See amidships


W: 1. Mizzenmast. 2. A fore-and-aft sail set on the mizzenmast.

F: the aftermost or hindmost of the fixed sails of a ship, extended sometimes by a gaff, and sometimes by a yard which crosses the mast obliquely; the fore-end reaching almost down to the deck, and the after-end being peaked up as high above the middle of the yard, where it is attached to the mast. The figure of the mizen is accordingly a trapezia, or a parallelogram, one of whose corners is cut off by a diagonal, extended from one of its sides to the opposite corner, which becomes the peak of the mizen.

mizen course

The lowest sail on the mizzenmast.

mizen peak

the top of the mizen mast


W: The aftmost mast on a ship having three or more masts

F: the mast upon which the mizen and its topsail and staysails are supported, besides other sails, which are set occasionally, as the driver, ring tail &c.


TFD: To rain in fine, mistlike droplets; drizzle.


W: Half; A share or portion


TFD: 1. A wind system that influences large climatic regions and reverses direction seasonally. 2. a. A wind from the southwest or south that brings heavy rainfall to southern Asia in the summer. b. The rain that accompanies this wind.

F: a name given to the periodical or trade winds, which blow regularly in certain latitudes of the Indian ocean. They continue five or six months invariably in one direction, and then alter their course, and blow, during an equal space of time, from a different point of the compass with the same uniformity.


W: To fix or secure, as a vessel, in a particular place by casting anchor, or by fastening with cables or chains

B: is to secure a ship with two anchors.

F: the act of confining and securing a ship in a particular station, by chains or cables, which are either fastened to the adjacent shore, or to anchors in the bottom. A ship may be either moored by the head, or by the head and stern; that is to lay, she may be secured by anchors before her, without any behind; or the may have anchors out, both before and behind her; or her cables may be attached to posts, rings, or moorings, which answer the same purpose. When a ship is moored by the head with her own anchors, they are disposed according to the circumstances of the place where she lies, and the time she is to continue therein. Thus wherever a tide ebbs and flows, it is usual to carry one anchor out towards the flood, and another towards the ebb, particularly where there is little room to range about; and the anchors are laid in the same manner, if the vessel is moored head and stern in the same place. The situation of the anchors, in a road or bay, is usually opposed to the reigning winds, or those which are most dangerous; so that the ship rides therein with the effort of both her cables. Thus if the rides in a bay, or road, which is exposed to a northerly wind and heavy sea from the same quarter, the anchors passing from the opposite bows ought to lie east and west from each other; hence both the cables will retain the ship in her station with equal effort against the action of the wind and sea.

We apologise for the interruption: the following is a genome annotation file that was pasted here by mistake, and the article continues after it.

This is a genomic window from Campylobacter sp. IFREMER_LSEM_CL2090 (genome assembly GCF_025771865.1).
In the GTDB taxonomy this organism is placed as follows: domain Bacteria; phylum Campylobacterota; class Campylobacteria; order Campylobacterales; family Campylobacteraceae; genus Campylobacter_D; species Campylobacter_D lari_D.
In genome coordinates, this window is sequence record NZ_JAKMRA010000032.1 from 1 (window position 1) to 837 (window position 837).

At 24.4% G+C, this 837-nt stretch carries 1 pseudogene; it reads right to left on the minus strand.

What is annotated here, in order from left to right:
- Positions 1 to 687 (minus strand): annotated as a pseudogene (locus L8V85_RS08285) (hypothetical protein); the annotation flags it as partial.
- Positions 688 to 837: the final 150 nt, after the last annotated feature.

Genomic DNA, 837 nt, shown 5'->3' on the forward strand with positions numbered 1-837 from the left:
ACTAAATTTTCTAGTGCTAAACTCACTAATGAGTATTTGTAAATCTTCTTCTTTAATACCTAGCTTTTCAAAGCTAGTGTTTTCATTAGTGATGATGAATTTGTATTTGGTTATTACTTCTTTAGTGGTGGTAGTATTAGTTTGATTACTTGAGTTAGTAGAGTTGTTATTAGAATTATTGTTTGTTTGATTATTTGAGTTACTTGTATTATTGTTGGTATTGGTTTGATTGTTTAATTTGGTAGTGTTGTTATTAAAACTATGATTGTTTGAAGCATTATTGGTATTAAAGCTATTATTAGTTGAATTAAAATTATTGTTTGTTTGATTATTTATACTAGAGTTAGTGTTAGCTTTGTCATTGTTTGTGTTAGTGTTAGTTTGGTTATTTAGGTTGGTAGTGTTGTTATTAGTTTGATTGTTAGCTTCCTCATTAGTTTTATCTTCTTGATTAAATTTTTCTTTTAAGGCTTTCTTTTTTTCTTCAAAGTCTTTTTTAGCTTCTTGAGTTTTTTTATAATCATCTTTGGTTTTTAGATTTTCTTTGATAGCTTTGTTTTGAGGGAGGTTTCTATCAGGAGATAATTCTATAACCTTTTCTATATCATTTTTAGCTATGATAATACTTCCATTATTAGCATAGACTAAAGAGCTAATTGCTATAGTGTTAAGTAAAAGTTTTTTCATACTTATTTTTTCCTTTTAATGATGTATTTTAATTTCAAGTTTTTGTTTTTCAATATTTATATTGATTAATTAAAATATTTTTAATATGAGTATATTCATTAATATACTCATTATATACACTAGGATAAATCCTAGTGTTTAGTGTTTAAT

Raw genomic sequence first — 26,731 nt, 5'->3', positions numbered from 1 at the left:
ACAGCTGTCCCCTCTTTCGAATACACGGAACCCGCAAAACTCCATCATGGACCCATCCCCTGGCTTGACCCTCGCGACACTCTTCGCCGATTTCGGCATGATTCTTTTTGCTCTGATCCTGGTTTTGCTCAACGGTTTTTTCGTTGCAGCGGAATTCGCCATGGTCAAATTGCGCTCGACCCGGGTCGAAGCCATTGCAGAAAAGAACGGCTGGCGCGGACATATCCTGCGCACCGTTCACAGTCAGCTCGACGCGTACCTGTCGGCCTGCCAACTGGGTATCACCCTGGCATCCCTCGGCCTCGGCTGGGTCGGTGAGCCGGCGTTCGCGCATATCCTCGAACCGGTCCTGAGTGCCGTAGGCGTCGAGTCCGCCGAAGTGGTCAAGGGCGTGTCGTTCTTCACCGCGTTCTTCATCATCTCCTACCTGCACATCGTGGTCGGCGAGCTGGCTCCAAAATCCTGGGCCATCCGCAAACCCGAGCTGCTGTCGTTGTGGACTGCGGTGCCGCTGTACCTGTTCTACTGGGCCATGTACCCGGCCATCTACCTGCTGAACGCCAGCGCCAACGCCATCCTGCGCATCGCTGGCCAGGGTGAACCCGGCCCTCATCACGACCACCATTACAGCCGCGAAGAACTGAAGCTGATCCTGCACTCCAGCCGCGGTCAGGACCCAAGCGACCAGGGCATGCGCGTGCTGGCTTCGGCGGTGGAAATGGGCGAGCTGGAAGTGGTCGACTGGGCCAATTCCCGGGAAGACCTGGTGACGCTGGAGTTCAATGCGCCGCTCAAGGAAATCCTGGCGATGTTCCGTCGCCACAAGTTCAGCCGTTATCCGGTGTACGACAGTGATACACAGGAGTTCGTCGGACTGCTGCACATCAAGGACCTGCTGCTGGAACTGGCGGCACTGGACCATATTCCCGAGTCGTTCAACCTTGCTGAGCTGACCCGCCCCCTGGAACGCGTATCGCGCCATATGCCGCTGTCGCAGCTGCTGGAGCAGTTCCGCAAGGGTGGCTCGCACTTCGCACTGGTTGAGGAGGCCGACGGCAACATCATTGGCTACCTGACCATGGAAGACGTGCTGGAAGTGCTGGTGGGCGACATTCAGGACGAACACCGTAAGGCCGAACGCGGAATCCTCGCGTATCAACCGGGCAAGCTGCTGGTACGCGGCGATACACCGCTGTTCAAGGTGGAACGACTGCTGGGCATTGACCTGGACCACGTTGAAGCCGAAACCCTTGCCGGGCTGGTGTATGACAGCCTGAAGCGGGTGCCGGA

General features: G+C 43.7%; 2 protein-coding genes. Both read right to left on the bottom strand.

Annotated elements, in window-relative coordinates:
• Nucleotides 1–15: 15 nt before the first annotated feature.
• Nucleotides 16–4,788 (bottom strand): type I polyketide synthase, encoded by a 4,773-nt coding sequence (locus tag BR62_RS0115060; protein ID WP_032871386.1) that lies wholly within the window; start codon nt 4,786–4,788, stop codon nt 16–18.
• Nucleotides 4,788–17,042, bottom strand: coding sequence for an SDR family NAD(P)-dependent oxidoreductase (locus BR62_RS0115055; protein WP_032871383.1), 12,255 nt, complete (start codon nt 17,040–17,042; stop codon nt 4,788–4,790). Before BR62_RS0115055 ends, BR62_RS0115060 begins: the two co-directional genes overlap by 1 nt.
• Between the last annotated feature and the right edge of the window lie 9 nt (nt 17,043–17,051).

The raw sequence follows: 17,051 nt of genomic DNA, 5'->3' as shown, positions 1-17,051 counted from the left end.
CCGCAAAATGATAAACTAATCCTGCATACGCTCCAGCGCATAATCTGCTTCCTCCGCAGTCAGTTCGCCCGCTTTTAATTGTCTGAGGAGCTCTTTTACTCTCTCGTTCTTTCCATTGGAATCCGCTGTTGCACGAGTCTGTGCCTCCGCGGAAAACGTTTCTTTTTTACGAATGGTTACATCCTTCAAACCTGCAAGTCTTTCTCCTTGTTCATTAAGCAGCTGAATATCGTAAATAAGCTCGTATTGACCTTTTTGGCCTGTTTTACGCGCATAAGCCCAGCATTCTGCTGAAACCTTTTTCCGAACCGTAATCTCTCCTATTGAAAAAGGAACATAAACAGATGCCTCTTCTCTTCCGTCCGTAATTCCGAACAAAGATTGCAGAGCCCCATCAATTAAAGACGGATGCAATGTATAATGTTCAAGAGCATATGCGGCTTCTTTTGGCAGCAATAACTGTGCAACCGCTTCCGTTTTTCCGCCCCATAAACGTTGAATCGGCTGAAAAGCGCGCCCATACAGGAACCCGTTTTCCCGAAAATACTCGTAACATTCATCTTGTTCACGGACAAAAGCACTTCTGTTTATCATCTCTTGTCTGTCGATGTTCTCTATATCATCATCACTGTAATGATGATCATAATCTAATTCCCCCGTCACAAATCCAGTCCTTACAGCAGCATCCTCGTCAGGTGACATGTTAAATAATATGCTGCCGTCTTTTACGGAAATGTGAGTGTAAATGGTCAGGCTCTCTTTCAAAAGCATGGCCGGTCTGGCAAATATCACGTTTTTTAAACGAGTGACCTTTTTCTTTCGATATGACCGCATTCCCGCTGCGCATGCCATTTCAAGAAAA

W: A place or places where a vessel may be made fast

F: are usually an assemblage of anchors, chains, and bridles, laid athwart the bottom of the river, or haven, to ride the shipping contained therein. The anchors, employed on this occasion, have rarely more than one fluke, which is sunk in the river near low-water mark. Two anchors, being fixed, in this manner, on the opposite sides of the river, are furnished with a chain, extending across from one to the other. In the middle of the chain is a large square link, whose lower end terminates in a swivel, which turns round in the chain as about an axis, whenever the ship veers about with the change of the tide. To this swivel-link are attached the bridles, which are short pieces of cable, well served, whose upper ends are drawn into the ship, at the mooring-ports, and afterwards fastened to the masts, or cable-bits. A great number of moorings, of this sort, are fixed in the royal ports, or the harbours adjacent to the king's dockyards, as Deptford, Chatham, Portsmouth, Plymouth, &c.


"The Morai is a kind of funeral altar, which the people of Otaheite raise to the memory of their deceased friends. They bring to it a daily tribute of fruits, flowers, and the plumage of birds. The chief mourner wanders around it in a state of apparent distraction, shrieking furiously, and striking at intervals a shark’s tooth into her head. All people fly her, as she aims at wounding not only herself, but others."

Anna Seward, note to Elegy for Captain Cook (1780)


a short barreled musket


F: the act of calling over a list of the whole ship's company, or any particular detachment thereof, who are accordingly summoned to answer by their names on the occasion. Also the list.